Such Excel reports can be configured or revised by Ecotone as necessary. Mark, a self-styled student of Microsoft, is comfortable with both Access and Excel. "It's easy to understand," he declared. "[MSC's] Rick is the master of Excel and the inner workings. He's shown me how to do some things, so I do what I'm comfortable with."

Ecotone can also respond quickly to the occasional request for information posed by the Forest Service. Recently, their Forest Service field representative requested a report on the amount of caustic added at certain well locations over a six-month period. Another recent request stemmed from a water well situation, where a year's worth of turbidity data was compiled and reported in tabular and line graph form, as requested.

Results

Ecotone was able to implement a solution that is simple, flexible, maintainable - and cost effective - by using relatively inexpensive off-the shelf software and hardware.

Mark does not miss the old system. "We were glad to get away from it, because of the hoops we had to jump through every time we wanted to do anything." Mark believes Ecotone made the right choice. "We realize that technical support has been very well done, and we appreciate the fact that we can call or email at any time and get a response very quickly. I've heard that some corporate giant LIMS' support is not as quick as it needs to be. We've been extremely pleased with support and turnaround time on different situations we've incurred."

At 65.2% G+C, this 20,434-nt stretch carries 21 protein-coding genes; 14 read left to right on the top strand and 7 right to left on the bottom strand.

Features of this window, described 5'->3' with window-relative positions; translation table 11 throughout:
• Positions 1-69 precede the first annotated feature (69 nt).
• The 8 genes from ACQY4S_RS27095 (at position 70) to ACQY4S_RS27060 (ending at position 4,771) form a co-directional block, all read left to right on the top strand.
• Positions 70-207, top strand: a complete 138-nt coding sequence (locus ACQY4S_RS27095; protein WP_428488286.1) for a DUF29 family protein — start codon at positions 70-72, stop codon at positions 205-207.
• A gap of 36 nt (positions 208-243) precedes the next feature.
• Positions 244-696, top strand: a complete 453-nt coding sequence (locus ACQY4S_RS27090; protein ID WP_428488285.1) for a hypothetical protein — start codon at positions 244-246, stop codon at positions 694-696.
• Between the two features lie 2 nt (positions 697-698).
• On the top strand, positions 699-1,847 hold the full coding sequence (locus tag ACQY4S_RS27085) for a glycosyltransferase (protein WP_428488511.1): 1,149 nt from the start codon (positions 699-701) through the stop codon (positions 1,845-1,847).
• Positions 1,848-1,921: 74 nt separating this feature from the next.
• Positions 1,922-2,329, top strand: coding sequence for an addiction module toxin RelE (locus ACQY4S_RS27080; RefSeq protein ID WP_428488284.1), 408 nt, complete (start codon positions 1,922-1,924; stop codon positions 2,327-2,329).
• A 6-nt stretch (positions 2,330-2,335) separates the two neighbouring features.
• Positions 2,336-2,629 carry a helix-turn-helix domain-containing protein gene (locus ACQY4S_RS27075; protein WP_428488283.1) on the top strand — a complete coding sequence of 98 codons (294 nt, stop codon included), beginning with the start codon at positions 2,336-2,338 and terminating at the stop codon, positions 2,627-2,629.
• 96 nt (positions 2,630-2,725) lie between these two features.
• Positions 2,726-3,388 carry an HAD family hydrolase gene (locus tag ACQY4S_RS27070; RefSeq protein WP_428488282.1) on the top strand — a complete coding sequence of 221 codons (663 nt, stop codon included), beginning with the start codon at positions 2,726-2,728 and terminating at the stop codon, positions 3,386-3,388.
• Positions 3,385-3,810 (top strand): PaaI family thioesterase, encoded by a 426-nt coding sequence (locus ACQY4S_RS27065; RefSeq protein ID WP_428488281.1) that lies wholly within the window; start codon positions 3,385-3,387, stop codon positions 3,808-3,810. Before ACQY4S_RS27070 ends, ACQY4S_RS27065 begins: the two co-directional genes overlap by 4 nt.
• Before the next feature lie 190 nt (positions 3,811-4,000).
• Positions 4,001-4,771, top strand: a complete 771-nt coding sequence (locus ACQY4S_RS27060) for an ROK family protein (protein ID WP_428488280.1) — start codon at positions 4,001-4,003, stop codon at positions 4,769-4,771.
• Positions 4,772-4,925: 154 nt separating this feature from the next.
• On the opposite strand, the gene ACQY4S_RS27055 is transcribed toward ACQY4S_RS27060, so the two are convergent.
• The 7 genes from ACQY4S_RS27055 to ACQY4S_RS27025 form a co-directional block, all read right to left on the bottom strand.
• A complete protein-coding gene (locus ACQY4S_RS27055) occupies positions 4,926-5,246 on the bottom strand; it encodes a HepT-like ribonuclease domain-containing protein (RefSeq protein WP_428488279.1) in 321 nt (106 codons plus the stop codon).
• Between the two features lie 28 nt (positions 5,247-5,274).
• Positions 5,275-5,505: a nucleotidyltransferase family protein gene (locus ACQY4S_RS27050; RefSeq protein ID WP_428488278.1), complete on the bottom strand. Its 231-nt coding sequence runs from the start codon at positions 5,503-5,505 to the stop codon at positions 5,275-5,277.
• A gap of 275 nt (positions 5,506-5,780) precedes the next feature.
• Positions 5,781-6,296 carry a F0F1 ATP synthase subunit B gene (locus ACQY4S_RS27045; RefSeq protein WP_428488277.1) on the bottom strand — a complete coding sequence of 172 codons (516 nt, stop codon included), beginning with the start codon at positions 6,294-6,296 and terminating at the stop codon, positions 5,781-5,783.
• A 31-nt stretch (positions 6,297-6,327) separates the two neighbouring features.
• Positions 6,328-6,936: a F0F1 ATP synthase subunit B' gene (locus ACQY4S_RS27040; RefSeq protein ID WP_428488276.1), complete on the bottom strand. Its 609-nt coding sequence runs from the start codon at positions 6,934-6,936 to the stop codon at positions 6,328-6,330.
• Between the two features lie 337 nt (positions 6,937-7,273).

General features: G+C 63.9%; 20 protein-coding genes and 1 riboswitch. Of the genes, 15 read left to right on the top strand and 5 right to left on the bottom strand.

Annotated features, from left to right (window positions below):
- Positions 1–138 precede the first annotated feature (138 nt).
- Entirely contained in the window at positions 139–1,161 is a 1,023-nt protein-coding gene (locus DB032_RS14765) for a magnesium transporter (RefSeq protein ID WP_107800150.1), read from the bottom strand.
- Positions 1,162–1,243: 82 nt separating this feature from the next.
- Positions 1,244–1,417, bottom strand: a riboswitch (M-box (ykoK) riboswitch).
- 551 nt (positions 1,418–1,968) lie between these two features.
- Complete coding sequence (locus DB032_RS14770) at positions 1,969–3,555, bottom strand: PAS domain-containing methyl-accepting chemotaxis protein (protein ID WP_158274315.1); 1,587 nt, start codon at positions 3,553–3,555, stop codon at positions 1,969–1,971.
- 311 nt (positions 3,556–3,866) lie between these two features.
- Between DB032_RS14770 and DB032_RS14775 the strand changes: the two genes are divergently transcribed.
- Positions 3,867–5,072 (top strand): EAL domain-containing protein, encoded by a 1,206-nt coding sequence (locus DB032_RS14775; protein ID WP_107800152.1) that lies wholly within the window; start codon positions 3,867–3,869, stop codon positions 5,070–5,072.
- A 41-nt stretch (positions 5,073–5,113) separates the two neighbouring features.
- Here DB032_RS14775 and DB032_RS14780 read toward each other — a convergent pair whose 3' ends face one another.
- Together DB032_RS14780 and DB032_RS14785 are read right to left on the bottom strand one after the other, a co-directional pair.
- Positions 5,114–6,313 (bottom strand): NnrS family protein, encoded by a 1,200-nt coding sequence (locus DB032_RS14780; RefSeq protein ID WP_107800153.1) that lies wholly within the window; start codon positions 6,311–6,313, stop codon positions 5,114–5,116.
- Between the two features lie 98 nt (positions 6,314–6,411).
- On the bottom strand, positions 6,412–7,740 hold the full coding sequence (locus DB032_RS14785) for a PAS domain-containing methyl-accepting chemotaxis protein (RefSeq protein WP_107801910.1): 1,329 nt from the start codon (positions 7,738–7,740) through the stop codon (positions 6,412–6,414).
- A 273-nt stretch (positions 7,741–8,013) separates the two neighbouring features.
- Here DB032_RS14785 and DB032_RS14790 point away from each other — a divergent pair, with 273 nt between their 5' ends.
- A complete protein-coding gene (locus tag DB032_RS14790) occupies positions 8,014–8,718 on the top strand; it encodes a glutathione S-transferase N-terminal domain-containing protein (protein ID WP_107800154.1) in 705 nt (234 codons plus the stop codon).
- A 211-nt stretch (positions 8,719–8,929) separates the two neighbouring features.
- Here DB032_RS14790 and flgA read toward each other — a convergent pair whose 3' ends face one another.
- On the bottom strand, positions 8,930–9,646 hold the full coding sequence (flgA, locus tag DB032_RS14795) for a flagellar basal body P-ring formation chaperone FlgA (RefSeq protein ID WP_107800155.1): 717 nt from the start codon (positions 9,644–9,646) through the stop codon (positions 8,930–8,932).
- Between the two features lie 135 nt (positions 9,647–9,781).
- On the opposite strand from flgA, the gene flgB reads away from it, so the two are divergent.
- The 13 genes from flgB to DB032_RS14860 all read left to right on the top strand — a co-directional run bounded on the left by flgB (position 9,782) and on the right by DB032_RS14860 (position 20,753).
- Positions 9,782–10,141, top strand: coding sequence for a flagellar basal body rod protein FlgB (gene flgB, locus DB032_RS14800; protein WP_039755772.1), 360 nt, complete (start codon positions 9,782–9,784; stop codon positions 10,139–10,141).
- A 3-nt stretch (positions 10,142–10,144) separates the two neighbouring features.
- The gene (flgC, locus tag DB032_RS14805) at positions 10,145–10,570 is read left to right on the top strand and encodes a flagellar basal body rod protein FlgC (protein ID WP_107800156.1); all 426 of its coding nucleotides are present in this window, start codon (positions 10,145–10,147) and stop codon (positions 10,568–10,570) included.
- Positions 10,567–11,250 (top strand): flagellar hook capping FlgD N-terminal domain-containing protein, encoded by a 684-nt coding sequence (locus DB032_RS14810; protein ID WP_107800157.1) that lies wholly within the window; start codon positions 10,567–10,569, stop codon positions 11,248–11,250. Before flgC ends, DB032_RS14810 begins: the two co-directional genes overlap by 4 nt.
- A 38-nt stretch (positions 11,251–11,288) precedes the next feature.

MSC-LIMS is the centerpiece of the solution. It resides on a single workstation at Ecotone's office, and interfaces gracefully with the field crew's new handheld PCs. The software is fully supported and documented, as is LBL's new Interface Solution itself. MSC-LIMS produces the necessary reports required by Kentucky, Tennessee and the Forest Service. Luckily, it also was able to ingest the last gasp of historic data coughed out by the old LIMS, so LBL's trending analyses are thorough and complete.

Mark relates that "the Forest Service is extremely pleased with how Ecotone is doing business", and their performance in general. Ecotone is meeting its obligations for monitoring and maintaining public water and wastewater facilities at LBL. Their field crews are flexible and responsive; regulatory agencies receive the required reports on time; and the visiting taxpayer is assured of safe drinking water and sound environmental practices. And Ecotone accomplished all of this using off-the-shelf software and hardware, and all for under $10,000.


Pat Ehrman of Mountain States Consulting LLC., Jackson, Wyoming, can be reached at 307-733-1442 or info@msc-lims.com.